Anomalisa is not so much a story about fantasy as it is about a disconcerting sense of unreality.

anomalisa-098_0

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Stuck in the Moment: The Mood for a (Particular) Movie…

I’ve been thinking a bit, lately, about how I form an opinion about a particular film. Of course, it should be somewhat objective. I should be able to take out any possibly subjective influences and divorce a movie from any of those countless outside factors, to judge it entirely on its own merits. (Or, as the case might be, its lack of merits.) However, I am honest enough to admit that this isn’t always the case. There are any number of reasons I might feel a particular way about the movie. I find J. Edgar interesting to place in the context of Clint Eastwood’s body of work. I approached Cabin of the Woods with an admitted fondness for cheesy horror. I’ll admit that these facets colour my opinions somewhat – I am more likely to respond to a film that resonates with me on something I feel strongly about.

However, sometimes that influence factor isn’t anything to do with the movie in question at all. Sometimes, I can’t help but wonder, whether my opinion is down to something as arbitrary as the mood I was in when I watched the film.

I will not have my tastes subjected to this sort of double-guessing!

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Right In Time: Are Some Concepts Just Too Silly For Movies?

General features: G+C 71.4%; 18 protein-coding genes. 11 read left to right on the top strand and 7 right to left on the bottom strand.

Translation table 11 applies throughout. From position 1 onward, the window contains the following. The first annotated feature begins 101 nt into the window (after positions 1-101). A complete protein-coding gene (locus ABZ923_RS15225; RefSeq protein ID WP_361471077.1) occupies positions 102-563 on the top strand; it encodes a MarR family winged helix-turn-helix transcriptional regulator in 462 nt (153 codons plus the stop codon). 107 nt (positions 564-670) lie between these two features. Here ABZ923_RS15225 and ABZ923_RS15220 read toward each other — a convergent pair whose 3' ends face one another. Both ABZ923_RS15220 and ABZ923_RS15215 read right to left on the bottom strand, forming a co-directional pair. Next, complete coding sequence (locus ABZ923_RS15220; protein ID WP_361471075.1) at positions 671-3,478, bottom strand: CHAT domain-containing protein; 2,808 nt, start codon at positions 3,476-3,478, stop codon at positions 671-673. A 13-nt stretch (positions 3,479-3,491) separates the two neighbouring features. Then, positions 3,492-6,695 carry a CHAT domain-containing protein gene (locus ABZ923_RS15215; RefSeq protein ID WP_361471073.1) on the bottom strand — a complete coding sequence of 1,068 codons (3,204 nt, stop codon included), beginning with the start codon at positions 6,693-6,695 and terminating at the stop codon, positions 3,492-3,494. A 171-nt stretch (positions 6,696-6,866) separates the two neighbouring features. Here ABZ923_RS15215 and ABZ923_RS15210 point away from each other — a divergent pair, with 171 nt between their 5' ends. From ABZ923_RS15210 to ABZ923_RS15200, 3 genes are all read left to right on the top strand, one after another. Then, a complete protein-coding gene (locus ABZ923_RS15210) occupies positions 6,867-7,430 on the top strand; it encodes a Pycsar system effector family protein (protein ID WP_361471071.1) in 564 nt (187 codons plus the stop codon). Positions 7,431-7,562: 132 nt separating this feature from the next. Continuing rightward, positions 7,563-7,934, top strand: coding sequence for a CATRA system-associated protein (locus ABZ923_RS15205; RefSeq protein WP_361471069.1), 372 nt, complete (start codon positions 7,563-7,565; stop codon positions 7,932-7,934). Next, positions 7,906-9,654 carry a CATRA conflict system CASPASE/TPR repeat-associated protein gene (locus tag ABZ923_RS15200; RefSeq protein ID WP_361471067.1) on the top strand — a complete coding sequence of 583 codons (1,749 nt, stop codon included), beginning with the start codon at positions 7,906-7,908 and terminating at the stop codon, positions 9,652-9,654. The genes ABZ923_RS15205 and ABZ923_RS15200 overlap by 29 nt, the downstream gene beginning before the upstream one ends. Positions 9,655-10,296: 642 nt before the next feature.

I think it’s happened to all of us at some point. We see a poster for a film, or the start of a trailer that looks fascinating – all the right talent is involved to grab our attention, the technical stuff looks well-executed, it’s stylish and smart… and then we catch the plot of the film. It’s a plot that kind of makes us pause, drawing an almost unconscious, “huh?” from our collective lips. Maybe we read it twice to try to make some sense out of it, but there’s no joy. It still sounds as absolutely and impossibly silly as it did when we first read of the plot. It has happened to me quite a few times over the years, as I’ve found myself wondering how the hell such a concept could work on the big screen. I’ll confess, it happened when I read the plot summary for In Time, directed by Andrew Niccol, which drew this appropriate response

More at The Shiznit...

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Non-Review Review: Adaptation

I sit down. I stare at the screen. I have to write a review. I probably shouldn’t. What do I say? I mean, do I get the film, do I understand it? It’s all very meta-fictional and heavy, a little too meta-fictional perhaps. I pause. Did I just type the words “a little too meta-fictional”? I read back up a line. I did. I sigh. Reviewing Charlie Kaufman is hard work. Reviewing Adaptation is really hard. Why can’t I review something simple, you know with gunfights and car chases and a standard three-act structure? Yeah, something bland, something boring.

Hm. I could really use a line break here.

I could make a pun about brothers here, but that's a bit trite, isn't it?